SC Fines Prashant Bhushant ₹1 For Contempt Of Court

SC observed that Prashant Bhushan was given several opportunities to express regret.

The Supreme Court on August 31, let off advocate Prashant Bhushan with a slap on the wrist and a token fine of Re. 1, in a case where he was held guilty of contempt. The court observed from the beginning it "was desirous of giving quietus to this matter" and "directly or indirectly", Bhushan was "persuaded to end this matter by tendering an apology and save the grace of the institution as well as the individual…".

"However, for the reasons best known to him (Bhushan) he has neither shown regret in spite of our persuasion or the advice of the learned Attorney General. Thus, we have to consider imposing an appropriate sentence upon him," the judgment said.

Bhushan has been directed to deposit the fine amount with the Supreme Court Registry before September 15 failing which he faces a stricter punishment "a simple imprisonment for a period of three months and further be debarred from practising in this Court for a period of three years."

Reacting to the verdict, Bhushan in a press conference held hours later said that while he was reserving "the right to seek a review of the conviction and sentencing, by way of an appropriate legal remedy", he proposed "to submit" himself to this order and would "respectfully pay the fine, just as I would have submitted to any other lawful punishment."

The top court's judgment comes two weeks after Bhushan was held guilty of contempt for scandalizing the judiciary on August 14.

In its verdict, the court said that while fair criticism is welcome, "judges cannot be hyper-sensitive even when distortions and criticism overstep the limit." But this cannot be "stretched to permit" someone from making malicious and scandalous statements. "The Court has to act only in the case where the attack is beyond a permissible limit, the strong arm of the law strikes a blow on him who challenges the supremacy of the rule of law by fouling its source and stream," the court said.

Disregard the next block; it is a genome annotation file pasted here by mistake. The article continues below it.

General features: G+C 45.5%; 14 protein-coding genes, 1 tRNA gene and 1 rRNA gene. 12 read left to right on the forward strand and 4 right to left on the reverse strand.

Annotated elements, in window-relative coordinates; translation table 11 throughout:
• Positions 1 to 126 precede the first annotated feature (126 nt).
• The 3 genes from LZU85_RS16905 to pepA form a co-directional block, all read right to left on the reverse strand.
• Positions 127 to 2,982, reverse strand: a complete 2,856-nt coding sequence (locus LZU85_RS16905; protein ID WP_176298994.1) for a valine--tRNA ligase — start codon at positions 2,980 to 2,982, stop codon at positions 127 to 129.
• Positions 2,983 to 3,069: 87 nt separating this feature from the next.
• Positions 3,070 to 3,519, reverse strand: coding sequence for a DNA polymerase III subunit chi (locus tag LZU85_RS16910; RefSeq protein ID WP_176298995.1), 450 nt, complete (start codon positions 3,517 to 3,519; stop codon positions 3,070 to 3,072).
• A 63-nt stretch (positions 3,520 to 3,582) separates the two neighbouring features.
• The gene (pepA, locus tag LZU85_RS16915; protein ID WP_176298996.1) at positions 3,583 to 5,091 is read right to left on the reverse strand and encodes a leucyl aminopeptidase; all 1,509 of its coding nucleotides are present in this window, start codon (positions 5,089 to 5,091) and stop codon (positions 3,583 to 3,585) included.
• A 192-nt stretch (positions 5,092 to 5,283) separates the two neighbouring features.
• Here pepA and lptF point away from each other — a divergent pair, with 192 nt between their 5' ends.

In the 82-paged verdict, the bench led by Justice Arun Mishra, observed that Bhushan's reply in response to the notice of contempt were not made in "good faith" and capable of "shaking the confidence of the public in the institution as a whole". The bench—which also comprised Justices BR Gavai and Krishna Murari—said, "…the defence taken cannot be said to be either in the public interest or bona fide one. On the contrary, it is more derogatory to the reputation of this Court and would amount to further scandalizing and bringing the administration of justice in disrepute..".

The top court ruled that it was not afraid of sentencing Bhushan "either with imprisonment or from debarring him from the practice" at the same time, it could not "retaliate" merely because Bhushan "made a statement that he is neither invoking the magnanimity or the mercy of this Court and he is ready to submit to the penalty…"

It further observed that Bhushan's conduct "reflects adamance and ego", which has "no place to exist in the system of administration of justice and in noble profession, and no remorse is shown for the harm done to the institution to which he belongs."

Freedom of Speech is not absolute

The court observed that fundamental right to freedom of speech is "never absolute" because "the makers of the Constitution have imposed certain restrictions upon it." Suggesting that restrictions hold true when this freedom of Speech "is sought to be abused" and "has the effect of scandalising the institution as a whole". Persons who are part of the judiciary "cannot defend themselves publicly" and thus the same "cannot be permitted in law".